Funding for reserve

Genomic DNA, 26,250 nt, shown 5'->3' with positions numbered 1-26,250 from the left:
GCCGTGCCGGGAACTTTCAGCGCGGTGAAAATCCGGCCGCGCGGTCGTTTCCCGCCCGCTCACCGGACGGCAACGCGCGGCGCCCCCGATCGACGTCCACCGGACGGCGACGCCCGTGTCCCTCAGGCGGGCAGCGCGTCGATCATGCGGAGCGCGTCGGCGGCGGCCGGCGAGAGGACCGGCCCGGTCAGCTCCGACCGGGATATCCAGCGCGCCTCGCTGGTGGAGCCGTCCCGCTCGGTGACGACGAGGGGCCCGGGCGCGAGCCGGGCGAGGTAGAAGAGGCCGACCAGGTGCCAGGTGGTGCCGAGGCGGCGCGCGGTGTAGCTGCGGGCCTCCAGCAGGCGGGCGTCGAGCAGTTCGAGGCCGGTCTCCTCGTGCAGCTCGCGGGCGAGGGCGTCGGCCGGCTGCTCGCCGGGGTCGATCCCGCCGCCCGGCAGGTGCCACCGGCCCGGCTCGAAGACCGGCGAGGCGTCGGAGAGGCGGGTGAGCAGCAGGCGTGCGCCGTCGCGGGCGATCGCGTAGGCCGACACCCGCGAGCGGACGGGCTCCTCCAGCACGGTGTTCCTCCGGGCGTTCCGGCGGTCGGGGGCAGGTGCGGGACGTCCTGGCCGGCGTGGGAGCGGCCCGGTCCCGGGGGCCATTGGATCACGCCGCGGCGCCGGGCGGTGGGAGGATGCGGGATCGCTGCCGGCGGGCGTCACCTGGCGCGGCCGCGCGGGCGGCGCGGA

I read with great interest your article New Grant for Bush Restoration dated Jan 17. I was impressed that DOC had provided funding of a further $5000 on top of $19,000 already granted. As a very keen conservationist, I applaud DOC’s support of this private individual on private land. It does make me puzzled however. As a frequent user of the Waikanae Scientific Reserve I am curious as to how much funding is directed towards this area. The major part of the reserve (65ha) is Crownowned land administered by DOC. My personal observation is that a deterioration of this area is taking place. The DOC website states “Waikanae Estuary Scientific Reserve is connected to the Kapiti Marine Reserve and to Kapiti Island Nature Reserve, providing a rare sequence of protection for animals which move between sea, river and land habitats. This nationally-significant reserve protects a natural mosaic of freshwater lakelets, saltwater lagoons and marshes, tidal sand flats and sandy beach at the mouth of the Waikanae River.” The reserve includes part of Te Araroa: New Zealand’s Trail, a continuous trail running from Cape Reinga to Bluff. However, with DOC’s encouragement of this public access to the Scientific Reserve comes their responsibility for the safety of the public — a duty of care. The tracks are well used and in a number of areas are becoming quite hazardous. Here and there the public are creating their own tracks to avoid the deep, wide puddles which appear after heavy rain. In doing this, the public are encroaching on plantings done by a local volunteer group. In winter the pooling is permanent and deep. On the boardwalks the vegetation is partially covering the track and makes it difficult for walkers, bikes and buggies to proceed. I have also noticed an increase in the rabbit population and my understanding is that